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An Analytical Approach to Resonant and Direct Fragmentation of Many-Body Coulomb Systems

  • J. Berakdar
Part of the Physics of Atoms and Molecules book series (PAMO)

Abstract

The description of the correlated motion of few Coulomb interacting particles is one of the fundamental unsolved problems in theoretical physics. At energies above the total fragmentation threshold the infinite-range of Coulomb forces leads to phase distortions of the plane-wave motion of the escaping particles [1, 2, 3, 4]. The determination of this correlated phase modifications leads to asymptotic scattering states of the many-body Coulomb systems [1, 2, 3, 4]. On the other hand evaluation of scattering amplitudes requires the knowledge of the many-body scattering state in the whole Hilbert space. In fact, the reaction zones most important for such amplitudes are often confined to a small region around the origin, the so-called condensation region, where all particles are close together. Therefore, a correct propagation of asymptotic states to finite ranges (in phase space) is crucial for the correct description of scattering reactions. Thus, we first discuss asymptotic scattering states of N interacting charged particles. Based on that we develop then a theoretical model for calculating scattering amplitudes of reactions leading to four-body Coulomb continuum systems. Subsequently, we introduce a method to incorporate the reaction dynamics at finite distances of three interacting charged particles whilst maintaining the requirement of correct asymptotic behaviour of scattering states.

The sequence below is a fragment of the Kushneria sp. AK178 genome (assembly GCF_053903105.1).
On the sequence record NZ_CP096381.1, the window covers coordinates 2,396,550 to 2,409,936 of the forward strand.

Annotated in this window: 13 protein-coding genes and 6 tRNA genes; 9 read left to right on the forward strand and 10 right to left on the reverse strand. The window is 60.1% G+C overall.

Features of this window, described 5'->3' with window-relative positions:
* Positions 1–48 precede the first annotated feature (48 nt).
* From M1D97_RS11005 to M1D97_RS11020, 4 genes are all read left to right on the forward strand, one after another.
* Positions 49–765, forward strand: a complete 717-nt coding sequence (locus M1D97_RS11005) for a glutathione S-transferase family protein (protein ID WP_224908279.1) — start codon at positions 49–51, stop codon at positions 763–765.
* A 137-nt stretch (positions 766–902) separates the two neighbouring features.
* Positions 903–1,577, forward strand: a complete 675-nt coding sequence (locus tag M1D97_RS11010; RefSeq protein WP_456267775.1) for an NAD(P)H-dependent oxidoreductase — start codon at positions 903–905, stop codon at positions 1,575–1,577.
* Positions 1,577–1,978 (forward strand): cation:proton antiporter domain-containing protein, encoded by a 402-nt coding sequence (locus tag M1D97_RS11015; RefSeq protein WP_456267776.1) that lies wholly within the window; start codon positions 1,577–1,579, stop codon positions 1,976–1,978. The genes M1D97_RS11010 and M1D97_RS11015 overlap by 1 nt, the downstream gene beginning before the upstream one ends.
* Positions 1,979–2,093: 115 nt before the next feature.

Keywords

SchrOdinger Equation Double Ionization Coulomb System Continuum Particle Product Charge 
These keywords were added by machine and not by the authors. This process is experimental and the keywords may be updated as the learning algorithm improves.

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Copyright information

© Springer Science+Business Media New York 1997

Authors and Affiliations

  • J. Berakdar
    • 1
  1. 1.Atomic and Molecular Physics Laboratories, Research School of Physical Sciences and Engineering, Institute of Advanced StudiesAustralian National UniversityCanberraAustralia

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